Photo of Bart Aernouts by Bert Stephani
The Ironman 70.3 European Championship in Wiesbaden, Germany, is one of the last big 70.3 races before September’s big dance in Mont Tremblant at the Ironman 70.3 World Championship. As a regional championship, there are double the number of slots available for next year’s Ironman 70.3 World Championship in nearby Kraichgau—and the stacked age group fields in this year’s race reflected this. The course is challenging and historically scenic, but for those looking to qualify at this year’s race it’s likely that the town’s architectural splendor was the last thing on their minds as they pushed themselves to the limit. Let’s look at how the pros fared on this course on this record-breaking day, and what it took to break the magical “5-hour barrier” for some of the faster age group athletes.
The men’s race belonged to 2014 Ironman France champion Bart Aernouts of Belgium, who showed once again that hilly, technical bike courses are his forte. Aernouts exited more than two minutes behind swim leaders Manual Küng, Swiss Ruedi Wild, Germany’s Maurice Clavel and the Netherlands’ Pieter Heemeryck. Clavel led the bike for the first part of the day until Aernouts finally charged to the lead around the 60km mark, biking a race-best 2:22:23 and netting a strong three-minute lead heading out of T2. Aernouts pulled out an impressive 1:15:26 half marathon to hold his lead and grab the title, followed by Australian Peter Robertson who ran a blazing-fast 1:13:16, passing Clavel in the final few kilometers.
The women’s race saw defending champion Daniela Ryf surpass her own 2013 race record for back-to-back European 70.3 championship titles. The 2012 Ironman world champion Leanda Cave led out of the water, followed by Kona contender Liz Blatchford of Great Britain and Ryf less than a minute behind. Ryf showed off her powerful biking skills by staking her claim in front after less than 15 kilometers. A race-best 2:36.42 women’s bike split saw Ryf head out of T2 with a comfortable 5+ minute lead on Blatchford and Cave. Ryf slowly increased her pace throughout the half marathon to finish first in 4:26:12—roughly five minutes faster than her record-breaking performance here last year. Cave would hold on for second and Germany’s Laura Phillip would run her way up to the last podium position in a time of 4:36:23.
For full race results click HERE.
Wiesbaden, located in Southwest Germany, is known as one of Europe’s oldest “spa town,” and is filled with hot springs that no doubt came in handy as part of the athlete’s post-race recovery plans. The course is challenging, but offers plenty of views of stunningly beautiful European architecture, rolling countryside and a fan-filled finish in downtown.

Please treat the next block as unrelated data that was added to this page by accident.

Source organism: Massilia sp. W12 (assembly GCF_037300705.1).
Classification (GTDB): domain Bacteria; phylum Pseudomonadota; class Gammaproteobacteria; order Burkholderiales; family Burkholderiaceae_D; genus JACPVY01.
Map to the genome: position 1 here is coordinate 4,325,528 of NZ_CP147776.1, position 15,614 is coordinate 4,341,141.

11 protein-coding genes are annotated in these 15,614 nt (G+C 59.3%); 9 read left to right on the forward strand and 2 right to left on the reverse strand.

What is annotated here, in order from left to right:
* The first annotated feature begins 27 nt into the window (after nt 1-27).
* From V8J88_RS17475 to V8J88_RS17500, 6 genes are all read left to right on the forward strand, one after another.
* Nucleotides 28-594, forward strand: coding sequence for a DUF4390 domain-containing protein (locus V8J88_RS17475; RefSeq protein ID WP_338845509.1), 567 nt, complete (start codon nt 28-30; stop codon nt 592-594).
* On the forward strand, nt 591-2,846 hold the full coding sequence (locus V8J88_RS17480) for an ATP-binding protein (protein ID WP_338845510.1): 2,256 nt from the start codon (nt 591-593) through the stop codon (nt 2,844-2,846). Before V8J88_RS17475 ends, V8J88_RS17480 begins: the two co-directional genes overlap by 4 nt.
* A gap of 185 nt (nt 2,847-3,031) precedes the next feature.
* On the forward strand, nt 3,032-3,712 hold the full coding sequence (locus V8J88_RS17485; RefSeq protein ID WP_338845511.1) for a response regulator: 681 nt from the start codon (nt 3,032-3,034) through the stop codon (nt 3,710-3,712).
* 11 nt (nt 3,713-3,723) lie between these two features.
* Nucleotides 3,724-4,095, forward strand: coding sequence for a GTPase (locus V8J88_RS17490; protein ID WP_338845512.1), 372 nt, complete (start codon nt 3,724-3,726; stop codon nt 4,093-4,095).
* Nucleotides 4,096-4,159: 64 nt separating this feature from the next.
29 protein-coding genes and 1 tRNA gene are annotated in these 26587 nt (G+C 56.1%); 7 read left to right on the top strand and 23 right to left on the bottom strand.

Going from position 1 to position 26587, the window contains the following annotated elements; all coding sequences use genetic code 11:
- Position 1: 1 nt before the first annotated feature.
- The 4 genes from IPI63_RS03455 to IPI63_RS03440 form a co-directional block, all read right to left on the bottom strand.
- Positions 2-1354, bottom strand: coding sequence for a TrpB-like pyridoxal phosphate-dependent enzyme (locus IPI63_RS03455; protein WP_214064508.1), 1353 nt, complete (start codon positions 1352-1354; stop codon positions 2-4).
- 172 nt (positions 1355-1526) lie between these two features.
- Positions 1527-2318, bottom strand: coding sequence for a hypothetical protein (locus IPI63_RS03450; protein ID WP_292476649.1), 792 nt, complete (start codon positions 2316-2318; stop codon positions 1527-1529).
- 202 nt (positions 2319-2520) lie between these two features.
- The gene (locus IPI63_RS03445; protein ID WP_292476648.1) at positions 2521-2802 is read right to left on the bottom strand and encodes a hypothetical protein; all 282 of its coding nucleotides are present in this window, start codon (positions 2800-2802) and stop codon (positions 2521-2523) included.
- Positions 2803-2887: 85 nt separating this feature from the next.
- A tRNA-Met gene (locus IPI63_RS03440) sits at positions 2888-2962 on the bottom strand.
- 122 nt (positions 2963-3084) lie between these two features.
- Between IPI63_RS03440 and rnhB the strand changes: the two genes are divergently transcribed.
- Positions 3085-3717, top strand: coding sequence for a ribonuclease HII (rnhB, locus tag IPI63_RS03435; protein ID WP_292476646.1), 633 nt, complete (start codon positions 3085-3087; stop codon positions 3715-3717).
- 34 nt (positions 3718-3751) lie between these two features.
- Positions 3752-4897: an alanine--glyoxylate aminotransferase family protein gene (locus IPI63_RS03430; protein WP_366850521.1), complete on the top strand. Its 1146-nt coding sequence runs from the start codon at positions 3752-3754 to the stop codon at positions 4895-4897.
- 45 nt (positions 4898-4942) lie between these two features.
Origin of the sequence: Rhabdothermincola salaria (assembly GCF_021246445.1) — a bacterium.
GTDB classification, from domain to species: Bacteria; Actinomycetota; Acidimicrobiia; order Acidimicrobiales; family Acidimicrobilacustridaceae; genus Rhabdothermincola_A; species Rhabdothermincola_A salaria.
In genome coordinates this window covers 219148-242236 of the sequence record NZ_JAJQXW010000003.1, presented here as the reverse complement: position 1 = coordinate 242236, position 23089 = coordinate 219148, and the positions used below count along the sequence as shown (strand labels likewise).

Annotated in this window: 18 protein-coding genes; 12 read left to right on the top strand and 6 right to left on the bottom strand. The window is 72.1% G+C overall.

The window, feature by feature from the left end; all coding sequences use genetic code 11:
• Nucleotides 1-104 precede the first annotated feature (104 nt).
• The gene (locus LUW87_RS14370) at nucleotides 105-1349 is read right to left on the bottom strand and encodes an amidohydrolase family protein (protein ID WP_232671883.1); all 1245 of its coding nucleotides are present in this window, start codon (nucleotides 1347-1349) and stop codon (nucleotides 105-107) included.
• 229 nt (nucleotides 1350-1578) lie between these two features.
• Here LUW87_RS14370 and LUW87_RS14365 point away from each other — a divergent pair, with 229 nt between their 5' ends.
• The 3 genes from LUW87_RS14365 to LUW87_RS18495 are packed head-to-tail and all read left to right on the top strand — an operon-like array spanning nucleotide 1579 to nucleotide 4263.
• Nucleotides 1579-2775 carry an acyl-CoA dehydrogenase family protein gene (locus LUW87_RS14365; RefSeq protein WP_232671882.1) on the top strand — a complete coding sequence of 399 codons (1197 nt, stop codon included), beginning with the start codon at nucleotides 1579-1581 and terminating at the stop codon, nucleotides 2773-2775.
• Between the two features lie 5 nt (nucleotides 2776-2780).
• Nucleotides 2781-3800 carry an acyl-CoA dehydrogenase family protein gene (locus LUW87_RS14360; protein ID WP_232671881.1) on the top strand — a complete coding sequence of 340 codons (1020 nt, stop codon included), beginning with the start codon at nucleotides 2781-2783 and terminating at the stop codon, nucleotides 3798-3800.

The swim begins in Lake “Raunheimer Waldsee” and is a calm, out-and-back loop. The bike is also one loop, and takes athletes through a series of hilly climbs with very steep descents—perfect locations for strong climbers to make their move. The largest climb comes just before the 40-kilometer mark, and heads up almost five miles with varying gradients between 4 and 11 percent before reaching the “Platte.” The athlete’s work isn’t done yet, however, as they make their way through a series of small rollers before a final 6-mile long descent into T2 for a total course elevation change of 1450 meters or 4,750 feet. This descent offers athletes a good chance to spin out their legs and prepare for the run, which is a largely flat four-loop course around the town. Several loop courses have their good points—typically there is stronger spectator support and a good chance to see if you’re being chased down—and bad points being they can get rather boring. The Wiesbaden run course takes place largely along the city’s main park and waterfront area and past several historical buildings so, hey, it could be worse.
There are obviously many different ways to go sub-5-hours across 70.3 miles, but 24-year-old David De Grooff of Belgium did a pretty solid job of it. De Grooff exited the Raunheimer Waldsee in a time of 23:59 for a 1:14/100 meter pace and in third place in his division. De Grooff averaged 30 km/hour over the 56-mile bike course, finishing in a race-split time (including transitions) of 2:59:18 and in 55th place. De Grooff’s Strava upload shows a total moving time of 2:38:47 for 55 miles, which indicates either some delay in starting his watch or some extra time in transition. He averaged 272 watts across the course, and made his way up the five-mile climb to the Platte in roughly 18 minutes, pushing well over 320 watts for much of the climb. You can see an analysis of his ride HERE.
Once out onto the run, De Grooff really put the gas pedal on, averaging a 6:21 minute mile to make up any lost time on the bike course, and finishing the run in a time of 1:22:58. The key for De Grooff’s stellar run split was his consistency, he never dropped above a 7-minute mile the entire time. Part of this was due to the consistently level nature and multi-loop course design, but full kudos should go out to De Grooff who finished in a total time of 4:49:59 for 35th in his incredibly competitive 25-29 age group category. You can see an analysis of De Grooff’s run HERE.